I have a dirty little secret: my parents still pay my cell phone bill.
There, I said it.
Here I am, a woman staring down 30, a personal finance expert who makes her bed every morning, who schleps groceries up a three story walk-up with her own two biceps and who sends handwritten thank-you notes.
As you can see, I’m an adult in every other way.
But here I am, holding on to this one last piece of parental charity.
Since I’ve never paid for my cellphone bill, its absence barely registers. Until, that is, my friends berate Rogers and gripe about expensive data plans — at which point I gracefully exit the conversation.
Those casual conversations do remind me, however, that I’m not truly independent.
If I had to shell out that extra $50 per month, my budget would have to concede elsewhere — less drinks, less savings, less brunch! But justifying the money is the hard part. It sounds like freedom — having more money to pay for my eggs benedict addiction — but it’s actually the opposite. It’s a dependance on something that’s hard to turn down (in this case, my parent’s generosity).
If I had to shell out that extra $50 per month, my budget would have to concede elsewhere — less drinks, less savings, less brunch!
I reached out to some friends to find out who else faces this financial angst.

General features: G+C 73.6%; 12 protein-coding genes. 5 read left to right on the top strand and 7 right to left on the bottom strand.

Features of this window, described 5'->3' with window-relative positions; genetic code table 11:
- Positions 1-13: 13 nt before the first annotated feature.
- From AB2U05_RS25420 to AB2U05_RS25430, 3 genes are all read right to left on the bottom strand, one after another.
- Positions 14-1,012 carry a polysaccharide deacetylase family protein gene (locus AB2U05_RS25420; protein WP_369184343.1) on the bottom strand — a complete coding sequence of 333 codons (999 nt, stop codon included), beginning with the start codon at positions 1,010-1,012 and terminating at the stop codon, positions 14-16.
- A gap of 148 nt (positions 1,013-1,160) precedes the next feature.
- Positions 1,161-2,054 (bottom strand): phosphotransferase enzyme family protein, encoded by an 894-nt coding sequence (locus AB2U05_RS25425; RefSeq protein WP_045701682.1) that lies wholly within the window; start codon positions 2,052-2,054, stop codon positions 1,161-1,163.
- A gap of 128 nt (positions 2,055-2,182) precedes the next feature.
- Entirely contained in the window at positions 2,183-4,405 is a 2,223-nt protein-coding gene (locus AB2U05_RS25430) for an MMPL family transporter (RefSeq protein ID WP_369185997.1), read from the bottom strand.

My friend Kristen feels the same unease I do over accepting cash from parents. When her husband went back to school, his folks supplemented their income by $200-$300 every month.
“I hated it,” she told me.
As a 29-year-old marketing coordinator, Kristen says she wants to do things on her own time.
“This is why I moved out,” she says. “I want to live within my means. Taking money from my parents is not within my means.”
We share the same twinge of discomfort with someone subsidizing our lifestyles. Other millennial friends of mine, however, seem to be okay with it.
As I survey them, a theme emerges. My friends who are making a higher salary are totally off the parental payroll, but those making under $45,000 often get help from their folks — most to the tune of $100-$300 every month. A cell phone bill, car insurance, optometrist appointments — whatever. They need help making ends meet.
As I survey them, a theme emerges. My friends who are making a higher salary are totally off the parental payroll
Madeline, 29, for example, makes about $40,000 working in sales and her parents regularly pay her debit overdraft, worth $200-$300 a month.
“I’m appreciative, but upset that I don’t make enough to cover the bills,” she tells me.
Usually when I hear people say they don’t make enough money, my standard comeback is “Spend less. Get a roommate. Buy produce in Chinatown. Negotiate your internet package.”
You know, standard annoying personal finance advice.
But if they ask me about taking money from their parents, I’m changing my tune.
Our parents, unlike us, established their careers and savings in a time of high public investment and economic growth. Homes were much cheaper. Jobs out of university were plentiful. Almost everyone had a workplace pension.
So why should millennials cut back on their lifestyle when a few hundred bucks can help bridge the gap to comfortable existence? As long as it doesn’t fund the existence entirely, I don’t see a problem. Hey, financial independence should never be the sole measure of adulthood.
And let’s be honest, we’ve all seen even boomers, despite coming of age in a time of plenty, get help from their parents for extras like vacations and school tuition.
So the secret’s out: my mom and dad are picking up my cell phone bill.
But don’t worry, brunch is on me.